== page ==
To assess the effect of metformin on allantoin activity, NMR spectroscopy was performed. The chemical shifts in metformin and cisplatin protons in the mixture were identical to those of each drug alone, indicating, at least by NMR, the absence of an interaction. Thus, the hypothesis that novel compound formation through the interaction between these drugs would have an effect that would overcome the effect of allantoin on cisplatin was discarded. Despite not observing an interaction between metformin and cisplatin, the possible interaction between metformin and allantoin could also indicate a mitochondria-independent reversal by metformin. As per the NMR spectra, the metformin-allantoin combination promoted line broadening, and the linewidths of metformin and allantoin proton signals were restored following the addition of cisplatin.

The shifts in the NMR signals could be explained by physical or chemical processes, such as binding, conformational changes, or solvent effects (e.g., pH or viscosity) (45). Thus, the observed line broadening following the metformin-allantoin combination could indicate an interaction. To discard solvent effects, the pH of each solution was verified and was unaltered.

Therefore, the restored metformin and allantoin linewidths following combined treatment with cisplatin may be related to a competition between metformin and cisplatin towards allantoin, thereby promoting a synergistic effect. Although metformin may reverse cisplatin impairment in a mitochondrial-independent manner, the mitochondrial effects of metformin may also be involved in this reversion. However, further studies are warranted to determine this phenomenon.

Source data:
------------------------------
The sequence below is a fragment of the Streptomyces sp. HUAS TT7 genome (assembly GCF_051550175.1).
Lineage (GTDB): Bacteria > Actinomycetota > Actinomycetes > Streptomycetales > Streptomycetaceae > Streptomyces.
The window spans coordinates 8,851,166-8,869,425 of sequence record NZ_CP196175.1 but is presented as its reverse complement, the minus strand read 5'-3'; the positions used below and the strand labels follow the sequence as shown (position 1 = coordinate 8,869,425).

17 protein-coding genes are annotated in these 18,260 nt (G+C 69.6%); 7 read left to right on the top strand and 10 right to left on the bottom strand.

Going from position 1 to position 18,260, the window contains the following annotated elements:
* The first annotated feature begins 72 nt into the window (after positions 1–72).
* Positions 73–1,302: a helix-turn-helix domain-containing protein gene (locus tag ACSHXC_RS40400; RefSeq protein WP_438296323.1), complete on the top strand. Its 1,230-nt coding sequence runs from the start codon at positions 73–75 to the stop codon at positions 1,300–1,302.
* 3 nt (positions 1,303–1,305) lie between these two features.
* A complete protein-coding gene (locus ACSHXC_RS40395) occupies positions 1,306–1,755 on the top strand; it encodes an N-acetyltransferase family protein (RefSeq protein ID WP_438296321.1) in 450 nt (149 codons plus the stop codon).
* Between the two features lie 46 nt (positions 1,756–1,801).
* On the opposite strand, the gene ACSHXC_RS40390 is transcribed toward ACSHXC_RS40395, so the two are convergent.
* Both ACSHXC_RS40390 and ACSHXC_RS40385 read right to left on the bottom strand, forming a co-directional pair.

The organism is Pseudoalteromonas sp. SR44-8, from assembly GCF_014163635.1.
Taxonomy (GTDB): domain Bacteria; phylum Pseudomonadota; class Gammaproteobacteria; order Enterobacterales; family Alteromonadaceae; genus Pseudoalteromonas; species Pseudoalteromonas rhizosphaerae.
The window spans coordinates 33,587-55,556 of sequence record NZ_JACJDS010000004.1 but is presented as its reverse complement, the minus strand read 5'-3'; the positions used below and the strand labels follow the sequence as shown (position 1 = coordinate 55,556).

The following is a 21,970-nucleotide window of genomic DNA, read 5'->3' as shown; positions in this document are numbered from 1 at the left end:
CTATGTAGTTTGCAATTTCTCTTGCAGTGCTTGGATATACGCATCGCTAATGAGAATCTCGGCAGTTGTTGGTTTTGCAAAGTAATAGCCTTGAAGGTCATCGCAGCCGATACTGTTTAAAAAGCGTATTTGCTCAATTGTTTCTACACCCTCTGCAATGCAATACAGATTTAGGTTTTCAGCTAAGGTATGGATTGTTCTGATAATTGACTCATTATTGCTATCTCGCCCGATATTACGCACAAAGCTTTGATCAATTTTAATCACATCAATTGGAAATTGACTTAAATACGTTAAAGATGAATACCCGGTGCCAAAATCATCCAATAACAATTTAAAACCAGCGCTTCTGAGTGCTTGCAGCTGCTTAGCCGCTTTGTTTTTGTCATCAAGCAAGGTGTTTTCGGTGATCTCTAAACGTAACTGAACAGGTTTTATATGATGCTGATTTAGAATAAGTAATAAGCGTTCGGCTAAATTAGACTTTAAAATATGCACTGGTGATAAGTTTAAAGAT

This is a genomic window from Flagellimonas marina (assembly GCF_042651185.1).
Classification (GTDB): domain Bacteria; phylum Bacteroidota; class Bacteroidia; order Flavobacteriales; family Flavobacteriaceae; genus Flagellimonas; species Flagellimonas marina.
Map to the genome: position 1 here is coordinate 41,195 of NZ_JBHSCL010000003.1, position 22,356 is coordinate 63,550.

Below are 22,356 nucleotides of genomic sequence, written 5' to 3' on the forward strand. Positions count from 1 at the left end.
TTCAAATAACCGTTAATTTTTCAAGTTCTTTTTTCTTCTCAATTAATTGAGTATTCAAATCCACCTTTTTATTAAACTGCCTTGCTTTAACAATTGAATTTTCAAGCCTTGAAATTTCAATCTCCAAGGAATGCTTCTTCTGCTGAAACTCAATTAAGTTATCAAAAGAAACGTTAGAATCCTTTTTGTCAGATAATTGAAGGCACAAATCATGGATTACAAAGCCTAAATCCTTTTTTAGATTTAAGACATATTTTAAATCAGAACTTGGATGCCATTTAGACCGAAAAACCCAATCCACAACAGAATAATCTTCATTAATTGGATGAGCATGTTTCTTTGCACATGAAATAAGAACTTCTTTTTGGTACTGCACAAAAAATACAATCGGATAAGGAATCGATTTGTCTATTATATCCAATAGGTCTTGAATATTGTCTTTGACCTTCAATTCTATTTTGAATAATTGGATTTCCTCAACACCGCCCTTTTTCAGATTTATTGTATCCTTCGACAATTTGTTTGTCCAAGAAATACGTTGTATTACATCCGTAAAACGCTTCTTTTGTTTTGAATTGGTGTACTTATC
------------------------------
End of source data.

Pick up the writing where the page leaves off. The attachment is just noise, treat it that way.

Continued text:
To the best of our knowledge, the present study is the first to demonstrate that: i) There was a synergistic effect between metformin and cisplatin in a CML cell line; ii) allantoin reduced the effectiveness of cisplatin in CML cells; iii) metformin reversed the allantoin-induced impairment in the effectiveness of cisplatin in CML cells; and iv) allantoin interacted with metformin. Thus, the present study highlights the importance of conducting in vivo and clinical studies on the use of metformin as an adjuvant for maintaining cisplatin and rasburicase concomitant use and understanding the mechanisms through which metformin exerts an adjuvant effect.

Acknowledgements

The authors would like to thank Dr Vivian Rumjanek, Professor and researcher at the Federal University of Rio de Janeiro (Rio de Janeiro, Brazil), for supplying the cells.

Availability of data and materials

The datasets used and/or analyzed during the current study are available from the corresponding author on reasonable request.

Authors' contributions

GSP and JF designed the study and wrote the manuscript. GCDA performed the NMR spectroscopy, assisted with the analysis of the results, and reviewed the manuscript. GSP performed all the other experiments and the analyzed data. GSP, GCDA and JF have read, approved the final version of this manuscript and confirmed the authenticity of all the raw data.

Ethics approval and consent to participate

Not applicable.

Patient consent for publication

Not applicable.

Competing interests

The authors declare that they have no competing interests.

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September-October 2021
Volume 3 Issue 5

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Copy and paste a formatted citation
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Spandidos Publications style
Paz GS, De Amorim GC and Fernandes J: Metformin restores cisplatin cytotoxicity reduced by allantoin in CML <em>in vitro</em>. World Acad Sci J 3: 45, 2021
APA
Paz, G.S., De Amorim, G.C., & Fernandes, J. (2021). Metformin restores cisplatin cytotoxicity reduced by allantoin in CML <em>in vitro</em>. World Academy of Sciences Journal, 3, 45. https://doi.org/10.3892/wasj.2021.116
MLA
Paz, G. S., De Amorim, G. C., Fernandes, J."Metformin restores cisplatin cytotoxicity reduced by allantoin in CML <em>in vitro</em>". World Academy of Sciences Journal 3.5 (2021): 45.
Chicago
Paz, G. S., De Amorim, G. C., Fernandes, J."Metformin restores cisplatin cytotoxicity reduced by allantoin in CML <em>in vitro</em>". World Academy of Sciences Journal 3, no. 5 (2021): 45. https://doi.org/10.3892/wasj.2021.116